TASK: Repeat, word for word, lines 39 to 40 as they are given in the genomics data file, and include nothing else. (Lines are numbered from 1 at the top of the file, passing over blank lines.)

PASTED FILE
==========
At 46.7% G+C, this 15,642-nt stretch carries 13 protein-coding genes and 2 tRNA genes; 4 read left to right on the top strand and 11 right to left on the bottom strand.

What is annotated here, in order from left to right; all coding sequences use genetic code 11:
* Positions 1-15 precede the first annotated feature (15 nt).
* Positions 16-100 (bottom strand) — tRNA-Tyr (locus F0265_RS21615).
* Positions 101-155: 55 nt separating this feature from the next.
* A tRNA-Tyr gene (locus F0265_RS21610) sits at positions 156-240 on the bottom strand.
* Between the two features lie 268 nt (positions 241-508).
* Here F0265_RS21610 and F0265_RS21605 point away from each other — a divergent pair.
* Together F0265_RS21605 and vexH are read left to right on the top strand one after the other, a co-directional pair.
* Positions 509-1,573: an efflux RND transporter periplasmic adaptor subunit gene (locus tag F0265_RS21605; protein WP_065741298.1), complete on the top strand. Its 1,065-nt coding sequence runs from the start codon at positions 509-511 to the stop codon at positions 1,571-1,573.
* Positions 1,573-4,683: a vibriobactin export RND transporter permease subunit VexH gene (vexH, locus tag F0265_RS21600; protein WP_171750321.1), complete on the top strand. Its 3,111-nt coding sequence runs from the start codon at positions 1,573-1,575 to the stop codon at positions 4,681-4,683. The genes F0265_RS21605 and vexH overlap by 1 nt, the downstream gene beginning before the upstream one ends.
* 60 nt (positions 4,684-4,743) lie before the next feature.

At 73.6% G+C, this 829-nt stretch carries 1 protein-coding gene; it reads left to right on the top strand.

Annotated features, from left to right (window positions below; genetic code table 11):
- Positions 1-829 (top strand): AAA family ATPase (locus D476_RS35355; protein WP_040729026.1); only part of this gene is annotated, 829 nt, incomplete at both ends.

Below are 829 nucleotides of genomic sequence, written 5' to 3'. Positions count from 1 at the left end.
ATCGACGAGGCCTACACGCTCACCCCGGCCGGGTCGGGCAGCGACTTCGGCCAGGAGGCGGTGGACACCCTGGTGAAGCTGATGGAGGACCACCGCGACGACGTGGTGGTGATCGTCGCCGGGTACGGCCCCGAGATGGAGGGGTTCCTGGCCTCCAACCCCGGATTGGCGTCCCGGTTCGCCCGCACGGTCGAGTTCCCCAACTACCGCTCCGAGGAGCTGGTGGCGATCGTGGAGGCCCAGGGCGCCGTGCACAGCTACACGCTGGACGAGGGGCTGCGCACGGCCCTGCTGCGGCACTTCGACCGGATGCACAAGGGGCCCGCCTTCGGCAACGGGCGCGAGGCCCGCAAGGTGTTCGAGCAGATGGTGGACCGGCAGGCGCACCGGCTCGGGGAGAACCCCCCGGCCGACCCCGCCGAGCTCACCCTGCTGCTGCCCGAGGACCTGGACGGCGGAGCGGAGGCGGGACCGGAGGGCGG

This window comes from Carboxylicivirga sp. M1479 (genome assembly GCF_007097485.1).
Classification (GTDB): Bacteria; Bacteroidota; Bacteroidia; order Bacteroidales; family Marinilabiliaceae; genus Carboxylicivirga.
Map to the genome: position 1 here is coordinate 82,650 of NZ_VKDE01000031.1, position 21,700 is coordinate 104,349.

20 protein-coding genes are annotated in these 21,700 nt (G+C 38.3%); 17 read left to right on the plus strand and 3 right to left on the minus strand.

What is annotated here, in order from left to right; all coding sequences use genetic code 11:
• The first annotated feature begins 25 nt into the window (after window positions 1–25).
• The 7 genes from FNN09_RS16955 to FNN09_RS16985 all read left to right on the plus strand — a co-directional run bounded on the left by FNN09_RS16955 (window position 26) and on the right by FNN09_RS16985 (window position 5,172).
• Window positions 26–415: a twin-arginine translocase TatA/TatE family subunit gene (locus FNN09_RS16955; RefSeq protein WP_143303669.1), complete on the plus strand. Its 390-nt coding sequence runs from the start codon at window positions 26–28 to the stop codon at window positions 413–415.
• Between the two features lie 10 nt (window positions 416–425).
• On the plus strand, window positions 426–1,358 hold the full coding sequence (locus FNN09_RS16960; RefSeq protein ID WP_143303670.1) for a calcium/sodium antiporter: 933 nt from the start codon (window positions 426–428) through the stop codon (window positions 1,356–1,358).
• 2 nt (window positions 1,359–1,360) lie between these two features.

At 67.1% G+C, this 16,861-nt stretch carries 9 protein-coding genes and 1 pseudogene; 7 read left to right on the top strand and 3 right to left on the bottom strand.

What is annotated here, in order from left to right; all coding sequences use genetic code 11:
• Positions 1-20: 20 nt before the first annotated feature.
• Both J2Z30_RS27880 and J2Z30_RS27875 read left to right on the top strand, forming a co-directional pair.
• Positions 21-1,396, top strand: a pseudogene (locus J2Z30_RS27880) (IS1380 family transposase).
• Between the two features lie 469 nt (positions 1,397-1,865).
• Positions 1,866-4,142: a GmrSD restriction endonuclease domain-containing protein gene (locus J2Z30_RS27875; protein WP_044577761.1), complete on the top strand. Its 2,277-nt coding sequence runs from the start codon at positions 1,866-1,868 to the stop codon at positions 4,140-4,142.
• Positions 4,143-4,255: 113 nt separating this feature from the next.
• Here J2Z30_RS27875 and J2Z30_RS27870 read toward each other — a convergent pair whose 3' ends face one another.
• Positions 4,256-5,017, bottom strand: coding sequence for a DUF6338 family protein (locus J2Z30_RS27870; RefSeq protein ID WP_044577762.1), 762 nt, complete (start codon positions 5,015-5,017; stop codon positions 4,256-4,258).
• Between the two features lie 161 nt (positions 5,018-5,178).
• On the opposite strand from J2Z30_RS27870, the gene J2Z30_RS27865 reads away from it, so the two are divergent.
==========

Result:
• Between the two features lie 161 nt (positions 5,018-5,178).
• On the opposite strand from J2Z30_RS27870, the gene J2Z30_RS27865 reads away from it, so the two are divergent.